Bummer. Looks like some scientists have found that ordinary bacteria can break down “deca-BDE”—the 10-bromine form of a class of toxic flame retardants known as PBDEs—into substances that are even more toxic.
So far, deca-BDE—which is used as a flame retardant in consumer electronics and hard plastics—has escaped the restrictions placed on the penta- and octa-BDE formulations that, until recently, were used widely in furniture foams and industrial fabrics. Certain kinds of penta-BDE, in particular, have been linked with behavioral abnormalities and memory losses in rodents, and are readily absorbed into people’s bodies.
But the bromine industry (among others) have pointed to studies showing that deca-BDE is relatively nontoxic, and that the deca-BDE molecules are too large to be easily absorbed into human tissues.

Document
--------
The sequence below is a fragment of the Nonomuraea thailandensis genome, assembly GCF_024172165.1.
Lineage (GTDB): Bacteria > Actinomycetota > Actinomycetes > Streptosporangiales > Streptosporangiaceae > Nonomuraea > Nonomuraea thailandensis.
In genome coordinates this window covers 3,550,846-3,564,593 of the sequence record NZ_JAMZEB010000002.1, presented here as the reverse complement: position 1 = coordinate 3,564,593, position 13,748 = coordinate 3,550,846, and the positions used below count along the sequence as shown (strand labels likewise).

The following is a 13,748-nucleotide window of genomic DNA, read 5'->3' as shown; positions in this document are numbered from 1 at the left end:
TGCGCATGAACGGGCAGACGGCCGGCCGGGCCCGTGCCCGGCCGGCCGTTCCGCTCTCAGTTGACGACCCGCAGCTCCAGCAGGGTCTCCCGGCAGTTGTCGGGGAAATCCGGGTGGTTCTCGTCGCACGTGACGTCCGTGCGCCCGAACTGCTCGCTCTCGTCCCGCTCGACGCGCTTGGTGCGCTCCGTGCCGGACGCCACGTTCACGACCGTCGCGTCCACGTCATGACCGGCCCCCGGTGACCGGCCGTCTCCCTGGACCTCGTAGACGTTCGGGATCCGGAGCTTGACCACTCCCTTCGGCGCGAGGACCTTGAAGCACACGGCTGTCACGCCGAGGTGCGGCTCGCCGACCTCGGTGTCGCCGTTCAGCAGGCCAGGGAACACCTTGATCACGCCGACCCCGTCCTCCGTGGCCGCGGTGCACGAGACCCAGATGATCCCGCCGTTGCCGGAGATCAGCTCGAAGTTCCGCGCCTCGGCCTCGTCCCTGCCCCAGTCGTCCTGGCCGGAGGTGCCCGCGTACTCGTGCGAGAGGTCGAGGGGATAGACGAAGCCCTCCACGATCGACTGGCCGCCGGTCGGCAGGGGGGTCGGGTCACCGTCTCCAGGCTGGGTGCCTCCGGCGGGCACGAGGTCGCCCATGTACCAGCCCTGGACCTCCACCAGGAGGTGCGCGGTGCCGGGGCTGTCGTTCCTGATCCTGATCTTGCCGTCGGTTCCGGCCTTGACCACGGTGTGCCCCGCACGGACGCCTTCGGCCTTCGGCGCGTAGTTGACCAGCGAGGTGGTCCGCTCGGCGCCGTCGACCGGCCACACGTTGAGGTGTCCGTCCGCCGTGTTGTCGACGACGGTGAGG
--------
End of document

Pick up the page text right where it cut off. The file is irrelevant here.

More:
That may be right—sort of. Deca-BDE does harm brain development in rodents, and is absorbed into people’s bodies; but probably isn’t as hazardous as the other kinds of PBDEs.
But so what? So what if deca-BDE, on its own, is less hazardous than the other forms of the compound? If bacteria (or carp, or sunlight for that matter) can break down the ten-bromine version of PBDEs into the more toxic forms with just 5 or 6 bromines, then there’s still a risk that unabated use of deca-BDE represents an ongoing threat to the developing brains of infants.
And apparently an unnecessary threat, too.
This seems like an area where a little regulatory action could do a lot of good.